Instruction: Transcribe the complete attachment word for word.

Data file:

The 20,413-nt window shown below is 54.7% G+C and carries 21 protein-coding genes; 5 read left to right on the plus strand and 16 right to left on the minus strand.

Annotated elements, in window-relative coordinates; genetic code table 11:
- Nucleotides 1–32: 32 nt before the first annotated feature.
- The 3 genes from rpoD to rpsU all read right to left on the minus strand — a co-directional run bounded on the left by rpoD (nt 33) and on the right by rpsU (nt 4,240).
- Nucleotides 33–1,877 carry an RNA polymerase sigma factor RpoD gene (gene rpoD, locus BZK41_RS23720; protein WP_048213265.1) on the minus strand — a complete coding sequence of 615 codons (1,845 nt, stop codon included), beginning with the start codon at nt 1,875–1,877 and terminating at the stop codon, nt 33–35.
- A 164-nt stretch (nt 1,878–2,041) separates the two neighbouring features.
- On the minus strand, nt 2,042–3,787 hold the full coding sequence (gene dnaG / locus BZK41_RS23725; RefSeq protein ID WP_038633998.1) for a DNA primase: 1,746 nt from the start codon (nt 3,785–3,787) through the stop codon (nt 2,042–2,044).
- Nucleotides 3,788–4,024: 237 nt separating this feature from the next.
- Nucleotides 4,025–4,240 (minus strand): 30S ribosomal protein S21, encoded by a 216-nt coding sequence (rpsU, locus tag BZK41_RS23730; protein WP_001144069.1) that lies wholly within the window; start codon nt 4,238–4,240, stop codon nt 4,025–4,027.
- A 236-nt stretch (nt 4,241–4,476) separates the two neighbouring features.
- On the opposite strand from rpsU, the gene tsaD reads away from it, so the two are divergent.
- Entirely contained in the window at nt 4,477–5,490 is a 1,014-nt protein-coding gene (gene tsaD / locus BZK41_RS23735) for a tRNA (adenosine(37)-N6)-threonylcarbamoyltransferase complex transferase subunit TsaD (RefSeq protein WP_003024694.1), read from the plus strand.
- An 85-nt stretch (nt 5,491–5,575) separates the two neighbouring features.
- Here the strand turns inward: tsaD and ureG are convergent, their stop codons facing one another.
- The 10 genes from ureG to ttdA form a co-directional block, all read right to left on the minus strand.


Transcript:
The 20,413-nt window shown below is 54.7% G+C and carries 21 protein-coding genes; 5 read left to right on the plus strand and 16 right to left on the minus strand.

Annotated elements, in window-relative coordinates; genetic code table 11:
- Nucleotides 1–32: 32 nt before the first annotated feature.
- The 3 genes from rpoD to rpsU all read right to left on the minus strand — a co-directional run bounded on the left by rpoD (nt 33) and on the right by rpsU (nt 4,240).
- Nucleotides 33–1,877 carry an RNA polymerase sigma factor RpoD gene (gene rpoD, locus BZK41_RS23720; protein WP_048213265.1) on the minus strand — a complete coding sequence of 615 codons (1,845 nt, stop codon included), beginning with the start codon at nt 1,875–1,877 and terminating at the stop codon, nt 33–35.
- A 164-nt stretch (nt 1,878–2,041) separates the two neighbouring features.
- On the minus strand, nt 2,042–3,787 hold the full coding sequence (gene dnaG / locus BZK41_RS23725; RefSeq protein ID WP_038633998.1) for a DNA primase: 1,746 nt from the start codon (nt 3,785–3,787) through the stop codon (nt 2,042–2,044).
- Nucleotides 3,788–4,024: 237 nt separating this feature from the next.
- Nucleotides 4,025–4,240 (minus strand): 30S ribosomal protein S21, encoded by a 216-nt coding sequence (rpsU, locus tag BZK41_RS23730; protein WP_001144069.1) that lies wholly within the window; start codon nt 4,238–4,240, stop codon nt 4,025–4,027.
- A 236-nt stretch (nt 4,241–4,476) separates the two neighbouring features.
- On the opposite strand from rpsU, the gene tsaD reads away from it, so the two are divergent.
- Entirely contained in the window at nt 4,477–5,490 is a 1,014-nt protein-coding gene (gene tsaD / locus BZK41_RS23735) for a tRNA (adenosine(37)-N6)-threonylcarbamoyltransferase complex transferase subunit TsaD (RefSeq protein WP_003024694.1), read from the plus strand.
- An 85-nt stretch (nt 5,491–5,575) separates the two neighbouring features.
- Here the strand turns inward: tsaD and ureG are convergent, their stop codons facing one another.
- The 10 genes from ureG to ttdA form a co-directional block, all read right to left on the minus strand.